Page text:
“Be sober, be vigilant; because your adversary the devil walks about like a roaring lion, seeking whom he may devour.”
Two commands in this verse warn the believer of a mortal enemy. The Christian life is like jungle combat. Every Christian is facing spiritual guerrilla warfare. Peter tells us who our enemy is–the Devil.
“Sober” literally signifies to abstain from wine. The New Testament uses “sober” metaphorically of spiritual alertness or watchfulness (1 Thessalonians 5:6, 8; 2 Timothy 4:5; 1 Peter 1:13; 4:7). The word “sober” carries the idea of self-control or composed in mind. A drunken person has neither a clear mind nor any control over motor activities. When are Christians most likely to lose control? When we are spiritually out of shape.
Sober people have balance in disposition, thought, and action. They are not flighty or carried away by their or others’ notions. They are mentally self-controlled. These believers understand the situations they will face in life.
Christians should have poise and self-control in any situation they face.
Believers, be wary; Satan is at work. He is always on the prowl. In spiritual warfare, he never goes on leave.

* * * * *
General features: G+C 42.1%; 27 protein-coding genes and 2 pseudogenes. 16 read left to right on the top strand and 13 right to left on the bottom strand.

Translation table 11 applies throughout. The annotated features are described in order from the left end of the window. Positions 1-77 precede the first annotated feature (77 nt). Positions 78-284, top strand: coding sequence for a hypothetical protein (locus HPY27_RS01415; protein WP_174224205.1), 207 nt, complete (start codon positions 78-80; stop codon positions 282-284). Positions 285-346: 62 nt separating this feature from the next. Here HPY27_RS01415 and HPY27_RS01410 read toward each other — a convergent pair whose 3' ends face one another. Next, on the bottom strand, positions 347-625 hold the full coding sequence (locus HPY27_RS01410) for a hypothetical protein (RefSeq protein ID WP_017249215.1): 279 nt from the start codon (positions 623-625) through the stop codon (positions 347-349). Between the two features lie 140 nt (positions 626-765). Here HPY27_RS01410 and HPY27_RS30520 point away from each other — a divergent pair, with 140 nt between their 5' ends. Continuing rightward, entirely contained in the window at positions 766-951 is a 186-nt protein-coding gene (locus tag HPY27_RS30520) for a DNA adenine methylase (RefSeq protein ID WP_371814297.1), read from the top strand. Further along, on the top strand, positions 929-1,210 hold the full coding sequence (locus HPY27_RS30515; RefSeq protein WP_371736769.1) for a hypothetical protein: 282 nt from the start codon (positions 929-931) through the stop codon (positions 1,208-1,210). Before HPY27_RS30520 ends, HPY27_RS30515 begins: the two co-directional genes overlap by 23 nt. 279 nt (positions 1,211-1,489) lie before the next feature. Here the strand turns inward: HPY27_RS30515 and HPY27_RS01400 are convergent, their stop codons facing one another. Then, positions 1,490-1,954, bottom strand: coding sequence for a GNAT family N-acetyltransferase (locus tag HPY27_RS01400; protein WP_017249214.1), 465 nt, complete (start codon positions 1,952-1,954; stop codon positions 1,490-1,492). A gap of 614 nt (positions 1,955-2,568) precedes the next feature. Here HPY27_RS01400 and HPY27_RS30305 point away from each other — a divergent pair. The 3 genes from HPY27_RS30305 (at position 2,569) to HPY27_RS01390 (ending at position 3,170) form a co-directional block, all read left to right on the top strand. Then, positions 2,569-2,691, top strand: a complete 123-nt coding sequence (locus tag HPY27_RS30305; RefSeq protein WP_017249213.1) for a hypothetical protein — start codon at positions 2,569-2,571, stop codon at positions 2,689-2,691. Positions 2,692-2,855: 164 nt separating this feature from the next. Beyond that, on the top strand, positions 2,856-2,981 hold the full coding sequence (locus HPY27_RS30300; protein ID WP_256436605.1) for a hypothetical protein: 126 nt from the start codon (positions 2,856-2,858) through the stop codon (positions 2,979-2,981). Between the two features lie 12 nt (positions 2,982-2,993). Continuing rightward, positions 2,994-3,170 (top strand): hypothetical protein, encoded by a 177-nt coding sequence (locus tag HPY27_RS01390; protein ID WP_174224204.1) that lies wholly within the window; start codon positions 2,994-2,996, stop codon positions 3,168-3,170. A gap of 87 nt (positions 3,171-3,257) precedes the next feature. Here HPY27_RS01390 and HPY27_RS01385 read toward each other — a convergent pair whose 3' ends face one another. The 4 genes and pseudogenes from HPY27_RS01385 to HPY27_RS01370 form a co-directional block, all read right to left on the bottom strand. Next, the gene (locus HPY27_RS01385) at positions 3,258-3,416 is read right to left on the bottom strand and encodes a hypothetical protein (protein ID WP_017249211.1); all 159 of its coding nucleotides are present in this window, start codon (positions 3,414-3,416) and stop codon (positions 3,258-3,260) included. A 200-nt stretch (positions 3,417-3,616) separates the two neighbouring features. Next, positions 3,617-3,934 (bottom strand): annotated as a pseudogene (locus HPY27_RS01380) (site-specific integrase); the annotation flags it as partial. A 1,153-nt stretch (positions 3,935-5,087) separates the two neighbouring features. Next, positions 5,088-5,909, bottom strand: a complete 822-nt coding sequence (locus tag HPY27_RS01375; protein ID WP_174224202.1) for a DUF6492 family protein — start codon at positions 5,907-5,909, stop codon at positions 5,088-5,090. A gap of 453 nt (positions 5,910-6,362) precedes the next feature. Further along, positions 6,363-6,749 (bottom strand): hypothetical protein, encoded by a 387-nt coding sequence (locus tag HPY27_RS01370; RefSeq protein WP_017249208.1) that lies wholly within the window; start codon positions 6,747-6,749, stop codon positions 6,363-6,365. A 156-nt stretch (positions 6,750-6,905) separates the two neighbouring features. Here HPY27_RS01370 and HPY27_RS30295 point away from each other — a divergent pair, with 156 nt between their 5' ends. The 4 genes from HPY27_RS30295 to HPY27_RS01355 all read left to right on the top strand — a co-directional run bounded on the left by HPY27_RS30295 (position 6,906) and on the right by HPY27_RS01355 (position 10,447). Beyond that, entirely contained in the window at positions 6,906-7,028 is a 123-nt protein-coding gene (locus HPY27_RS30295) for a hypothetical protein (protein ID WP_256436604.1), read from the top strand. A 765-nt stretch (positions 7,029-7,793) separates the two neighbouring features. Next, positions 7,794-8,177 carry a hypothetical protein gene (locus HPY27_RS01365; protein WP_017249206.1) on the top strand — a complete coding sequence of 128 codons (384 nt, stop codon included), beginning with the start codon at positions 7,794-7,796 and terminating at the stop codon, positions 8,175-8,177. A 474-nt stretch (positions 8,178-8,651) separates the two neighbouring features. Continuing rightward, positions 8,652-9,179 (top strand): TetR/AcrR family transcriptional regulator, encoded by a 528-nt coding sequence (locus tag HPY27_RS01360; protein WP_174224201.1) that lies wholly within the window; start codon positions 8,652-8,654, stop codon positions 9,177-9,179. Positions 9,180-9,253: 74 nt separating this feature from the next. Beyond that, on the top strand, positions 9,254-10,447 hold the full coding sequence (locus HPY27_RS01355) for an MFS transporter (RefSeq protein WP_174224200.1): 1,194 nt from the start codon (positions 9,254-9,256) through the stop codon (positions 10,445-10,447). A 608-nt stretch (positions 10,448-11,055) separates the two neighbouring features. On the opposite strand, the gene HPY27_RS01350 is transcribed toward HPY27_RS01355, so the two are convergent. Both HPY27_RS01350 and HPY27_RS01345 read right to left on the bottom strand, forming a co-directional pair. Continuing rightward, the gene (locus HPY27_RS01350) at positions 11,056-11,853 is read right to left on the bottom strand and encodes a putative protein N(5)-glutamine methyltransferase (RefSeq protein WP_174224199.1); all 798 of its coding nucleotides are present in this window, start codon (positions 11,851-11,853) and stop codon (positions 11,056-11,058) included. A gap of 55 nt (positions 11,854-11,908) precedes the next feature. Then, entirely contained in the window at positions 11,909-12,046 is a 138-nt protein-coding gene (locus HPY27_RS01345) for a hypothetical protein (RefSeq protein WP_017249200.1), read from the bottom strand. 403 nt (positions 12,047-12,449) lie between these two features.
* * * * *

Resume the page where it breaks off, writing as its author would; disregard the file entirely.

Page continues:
Christians who possess poise have stability for the changing circumstances of life. This stability comes from their ability to apply truth to any situation of life (1 Pe 5:9-10). We cannot have balance or poise if we take the truth into our minds without using it.
The believer should be self-possessed under all circumstances (1 Thessalonians 5:6; 2 Timothy 4:5). Athletes who seek to be at the top of their game refrain from doing things other people would take for granted. Self-control makes for discipline. As well, Christians are to be dispassionate in adversity. They control their thought processes and thus do not experience the danger of irrational thinking. Nothing perturbs their mind. They do not indulge in excess but use restraint in behavior.
Some college students face a final exam in two hours. Will they allow fear of taking the exam to neutralize their ability to remember what they studied? If they can maintain poise by applying passages that pertain to fear (2 Timothy 1:7), fear will not subvert their studies.